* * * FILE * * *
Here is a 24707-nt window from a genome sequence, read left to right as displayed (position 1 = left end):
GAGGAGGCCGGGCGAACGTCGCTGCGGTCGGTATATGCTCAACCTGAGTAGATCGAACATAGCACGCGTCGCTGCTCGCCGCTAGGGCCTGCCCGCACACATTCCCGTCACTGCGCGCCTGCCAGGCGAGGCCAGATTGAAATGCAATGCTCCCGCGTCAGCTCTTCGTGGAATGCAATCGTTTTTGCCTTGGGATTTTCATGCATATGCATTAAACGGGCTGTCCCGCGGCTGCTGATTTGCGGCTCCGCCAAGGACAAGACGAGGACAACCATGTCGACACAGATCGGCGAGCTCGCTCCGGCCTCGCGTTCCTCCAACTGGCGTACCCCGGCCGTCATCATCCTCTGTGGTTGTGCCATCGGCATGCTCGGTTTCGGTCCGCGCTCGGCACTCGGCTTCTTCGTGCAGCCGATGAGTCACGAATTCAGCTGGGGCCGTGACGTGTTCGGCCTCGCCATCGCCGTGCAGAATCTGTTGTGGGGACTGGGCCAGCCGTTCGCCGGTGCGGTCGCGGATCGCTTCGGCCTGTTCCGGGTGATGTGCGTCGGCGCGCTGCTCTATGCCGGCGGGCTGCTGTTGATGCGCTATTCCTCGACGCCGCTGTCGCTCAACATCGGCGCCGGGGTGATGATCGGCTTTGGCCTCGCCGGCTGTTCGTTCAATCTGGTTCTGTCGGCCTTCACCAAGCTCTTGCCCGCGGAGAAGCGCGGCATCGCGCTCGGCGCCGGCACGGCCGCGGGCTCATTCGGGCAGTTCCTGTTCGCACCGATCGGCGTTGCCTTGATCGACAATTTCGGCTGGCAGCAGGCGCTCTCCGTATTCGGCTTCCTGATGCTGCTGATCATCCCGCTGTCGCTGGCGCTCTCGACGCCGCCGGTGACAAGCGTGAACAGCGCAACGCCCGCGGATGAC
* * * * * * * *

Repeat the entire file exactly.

Here is a 24707-nt window from a genome sequence, read left to right as displayed (position 1 = left end):
GAGGAGGCCGGGCGAACGTCGCTGCGGTCGGTATATGCTCAACCTGAGTAGATCGAACATAGCACGCGTCGCTGCTCGCCGCTAGGGCCTGCCCGCACACATTCCCGTCACTGCGCGCCTGCCAGGCGAGGCCAGATTGAAATGCAATGCTCCCGCGTCAGCTCTTCGTGGAATGCAATCGTTTTTGCCTTGGGATTTTCATGCATATGCATTAAACGGGCTGTCCCGCGGCTGCTGATTTGCGGCTCCGCCAAGGACAAGACGAGGACAACCATGTCGACACAGATCGGCGAGCTCGCTCCGGCCTCGCGTTCCTCCAACTGGCGTACCCCGGCCGTCATCATCCTCTGTGGTTGTGCCATCGGCATGCTCGGTTTCGGTCCGCGCTCGGCACTCGGCTTCTTCGTGCAGCCGATGAGTCACGAATTCAGCTGGGGCCGTGACGTGTTCGGCCTCGCCATCGCCGTGCAGAATCTGTTGTGGGGACTGGGCCAGCCGTTCGCCGGTGCGGTCGCGGATCGCTTCGGCCTGTTCCGGGTGATGTGCGTCGGCGCGCTGCTCTATGCCGGCGGGCTGCTGTTGATGCGCTATTCCTCGACGCCGCTGTCGCTCAACATCGGCGCCGGGGTGATGATCGGCTTTGGCCTCGCCGGCTGTTCGTTCAATCTGGTTCTGTCGGCCTTCACCAAGCTCTTGCCCGCGGAGAAGCGCGGCATCGCGCTCGGCGCCGGCACGGCCGCGGGCTCATTCGGGCAGTTCCTGTTCGCACCGATCGGCGTTGCCTTGATCGACAATTTCGGCTGGCAGCAGGCGCTCTCCGTATTCGGCTTCCTGATGCTGCTGATCATCCCGCTGTCGCTGGCGCTCTCGACGCCGCCGGTGACAAGCGTGAACAGCGCAACGCCCGCGGATGAC